Cracker | 07.05.07

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 Lowery and Hickman are looking a bit older, a bit wiser, but time hasn't diminished their musical talents in the slightest. Lowery still has the voice for the more raucous numbers, and Hickman's guitar is on the verge of legendary.

 

 

 

w/ Magnolia Summer

Duck Room, St. Louis

Nineteen ninety-three was a great year for me. I was 16, I had just gotten my first car, and I was becoming cognizant of the enormous world of music around me that didn't get its stamp of approval from Top 40 Radio. This was also was the year that I first became exposed to Cracker, a band fronted by David Lowery, formerly of Camper van Beethoven. I was only slightly aware of CVB and their seminal late-1980s hit "Take the Skinheads Bowling," and of this new group's modest success with the song "Teen Angst (What the World Needs Now)."

At the time, Top 40 radio formats were being replaced across the country by new "alternative" rock formats that took what the college crowd was already hip to and exposed it to a wider audience. In St. Louis, 105.7 "The Point" had recently taken over the airwaves and one day, as I drove home from Belleville West High School, I heard a song on that station I had never heard before. It began with a sonic assault on the ears, but was still melodic. This was Cracker's "Low", and it turned out to be one of the bigger hits of 1993. Needless to say, instead of going home that afternoon, I went straight to the record store to pick up a copy of the album, Kerosene Hat. I was officially a Cracker fan.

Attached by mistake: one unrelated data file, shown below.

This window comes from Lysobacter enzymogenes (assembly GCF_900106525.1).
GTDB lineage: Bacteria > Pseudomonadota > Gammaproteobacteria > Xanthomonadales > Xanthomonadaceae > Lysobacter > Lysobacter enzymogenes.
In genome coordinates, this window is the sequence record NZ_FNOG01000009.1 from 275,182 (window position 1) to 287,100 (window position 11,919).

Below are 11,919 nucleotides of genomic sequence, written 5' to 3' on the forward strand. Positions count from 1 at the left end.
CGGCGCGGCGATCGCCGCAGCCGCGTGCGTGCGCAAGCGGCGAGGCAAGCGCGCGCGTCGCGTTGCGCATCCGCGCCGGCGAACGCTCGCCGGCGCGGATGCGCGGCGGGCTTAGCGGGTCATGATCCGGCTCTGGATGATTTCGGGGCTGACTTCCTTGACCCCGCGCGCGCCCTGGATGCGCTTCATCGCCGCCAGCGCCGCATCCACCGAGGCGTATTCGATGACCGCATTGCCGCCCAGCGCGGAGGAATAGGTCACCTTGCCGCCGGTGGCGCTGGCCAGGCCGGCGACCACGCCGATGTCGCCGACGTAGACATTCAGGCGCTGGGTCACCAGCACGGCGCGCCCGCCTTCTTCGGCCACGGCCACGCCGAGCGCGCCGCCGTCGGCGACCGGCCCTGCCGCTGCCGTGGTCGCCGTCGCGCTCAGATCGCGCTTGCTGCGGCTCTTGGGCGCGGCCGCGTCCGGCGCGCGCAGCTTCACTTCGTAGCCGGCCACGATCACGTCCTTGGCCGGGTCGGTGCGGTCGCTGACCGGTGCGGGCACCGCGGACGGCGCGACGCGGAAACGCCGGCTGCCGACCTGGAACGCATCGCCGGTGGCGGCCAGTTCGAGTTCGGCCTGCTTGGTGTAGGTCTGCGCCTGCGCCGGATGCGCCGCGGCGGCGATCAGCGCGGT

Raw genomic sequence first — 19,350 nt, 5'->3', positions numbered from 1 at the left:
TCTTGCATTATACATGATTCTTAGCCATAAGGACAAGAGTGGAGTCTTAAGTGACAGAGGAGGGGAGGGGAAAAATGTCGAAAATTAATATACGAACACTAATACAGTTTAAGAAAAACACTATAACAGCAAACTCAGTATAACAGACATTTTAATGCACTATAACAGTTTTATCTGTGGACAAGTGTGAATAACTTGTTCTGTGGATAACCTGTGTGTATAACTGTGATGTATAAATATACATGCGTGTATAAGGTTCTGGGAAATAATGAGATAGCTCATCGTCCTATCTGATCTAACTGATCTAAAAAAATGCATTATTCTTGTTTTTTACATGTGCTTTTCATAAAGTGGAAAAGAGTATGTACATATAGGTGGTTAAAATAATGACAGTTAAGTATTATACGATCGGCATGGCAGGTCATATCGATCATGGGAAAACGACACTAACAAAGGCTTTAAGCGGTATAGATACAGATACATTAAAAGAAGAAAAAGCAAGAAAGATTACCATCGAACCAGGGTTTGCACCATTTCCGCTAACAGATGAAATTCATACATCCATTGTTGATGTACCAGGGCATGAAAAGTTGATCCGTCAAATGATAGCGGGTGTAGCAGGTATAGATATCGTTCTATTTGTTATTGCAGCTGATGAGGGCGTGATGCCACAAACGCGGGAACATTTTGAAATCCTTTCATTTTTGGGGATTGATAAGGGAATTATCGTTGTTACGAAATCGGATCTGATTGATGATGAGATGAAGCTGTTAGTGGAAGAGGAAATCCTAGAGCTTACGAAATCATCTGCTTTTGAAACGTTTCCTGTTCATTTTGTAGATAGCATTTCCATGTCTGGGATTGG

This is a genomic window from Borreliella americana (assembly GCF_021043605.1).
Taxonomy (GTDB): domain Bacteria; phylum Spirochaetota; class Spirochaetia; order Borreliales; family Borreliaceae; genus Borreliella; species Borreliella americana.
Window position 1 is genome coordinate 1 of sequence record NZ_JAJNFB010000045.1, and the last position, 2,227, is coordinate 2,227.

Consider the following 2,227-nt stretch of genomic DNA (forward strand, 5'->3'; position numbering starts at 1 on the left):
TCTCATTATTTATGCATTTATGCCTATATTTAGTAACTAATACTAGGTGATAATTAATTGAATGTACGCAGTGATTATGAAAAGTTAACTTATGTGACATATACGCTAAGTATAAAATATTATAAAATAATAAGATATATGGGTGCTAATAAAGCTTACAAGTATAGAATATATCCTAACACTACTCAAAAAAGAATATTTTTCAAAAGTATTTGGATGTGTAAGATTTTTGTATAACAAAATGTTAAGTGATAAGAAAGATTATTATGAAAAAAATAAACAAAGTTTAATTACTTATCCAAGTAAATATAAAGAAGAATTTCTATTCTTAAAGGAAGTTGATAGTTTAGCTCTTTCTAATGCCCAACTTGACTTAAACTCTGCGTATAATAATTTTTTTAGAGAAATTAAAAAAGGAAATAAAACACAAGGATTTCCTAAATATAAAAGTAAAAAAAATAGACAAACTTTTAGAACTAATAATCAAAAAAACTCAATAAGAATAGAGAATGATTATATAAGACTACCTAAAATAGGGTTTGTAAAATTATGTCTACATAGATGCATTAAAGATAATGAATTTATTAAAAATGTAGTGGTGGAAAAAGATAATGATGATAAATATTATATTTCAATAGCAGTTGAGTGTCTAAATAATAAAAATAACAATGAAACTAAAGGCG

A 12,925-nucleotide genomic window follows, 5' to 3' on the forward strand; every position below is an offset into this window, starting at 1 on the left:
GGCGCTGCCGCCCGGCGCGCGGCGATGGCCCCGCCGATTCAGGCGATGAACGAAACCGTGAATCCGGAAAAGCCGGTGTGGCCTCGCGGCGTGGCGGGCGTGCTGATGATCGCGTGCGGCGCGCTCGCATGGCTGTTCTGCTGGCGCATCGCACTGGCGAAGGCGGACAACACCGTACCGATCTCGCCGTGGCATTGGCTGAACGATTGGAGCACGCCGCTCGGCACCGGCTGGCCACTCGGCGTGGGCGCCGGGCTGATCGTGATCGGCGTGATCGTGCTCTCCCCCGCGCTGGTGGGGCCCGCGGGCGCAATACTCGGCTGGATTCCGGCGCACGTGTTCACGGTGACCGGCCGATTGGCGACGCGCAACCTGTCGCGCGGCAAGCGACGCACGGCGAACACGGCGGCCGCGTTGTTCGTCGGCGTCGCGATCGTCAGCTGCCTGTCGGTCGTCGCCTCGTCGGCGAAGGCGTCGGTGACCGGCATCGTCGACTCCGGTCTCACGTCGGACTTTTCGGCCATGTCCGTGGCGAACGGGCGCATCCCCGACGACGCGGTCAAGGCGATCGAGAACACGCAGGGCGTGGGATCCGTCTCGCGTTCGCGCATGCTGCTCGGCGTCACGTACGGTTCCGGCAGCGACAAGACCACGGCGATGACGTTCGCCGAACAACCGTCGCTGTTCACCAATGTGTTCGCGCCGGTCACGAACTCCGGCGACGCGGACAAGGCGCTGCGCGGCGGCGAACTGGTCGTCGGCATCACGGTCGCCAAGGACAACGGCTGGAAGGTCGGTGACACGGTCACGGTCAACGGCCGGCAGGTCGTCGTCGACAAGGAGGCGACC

Fast forward fourteen years. Entering Blueberry Hill's fabled Duck Room, it was obvious everyone was expecting a great show. The crowd's excitement was palpable. In the crush of people, you could find fans that lost track of Cracker after ‘93, but still loved their sound and were giddy to be back in the fold after an extended time. Then you had the loyal fans that had followed Lowery and his rotating line-up of musicians over the past decade and a half. Being of the former persuasion, I was excited to reestablish contact with a band that I had loved all those years ago. Fortunately, when Lowery, guitarist Johnny Hickman, drummer Frank Funaro, and bassist Sal Maida took the stage to a thunderous applause, they not only took me back to 1993, but brought me up to speed on their impressive catalogue.

Cracker kicked the show off with "St. Cajetan," a somewhat languid number from their first album that eased the crowd into the show while at the same time establishing their musical prowess. Lowery and Hickman (the only two original members) are looking a bit older, a bit wiser, but time hasn't diminished their musical talents in the slightest. Lowery still has the voice for the more raucous numbers, and Hickman's guitar is on the verge of legendary.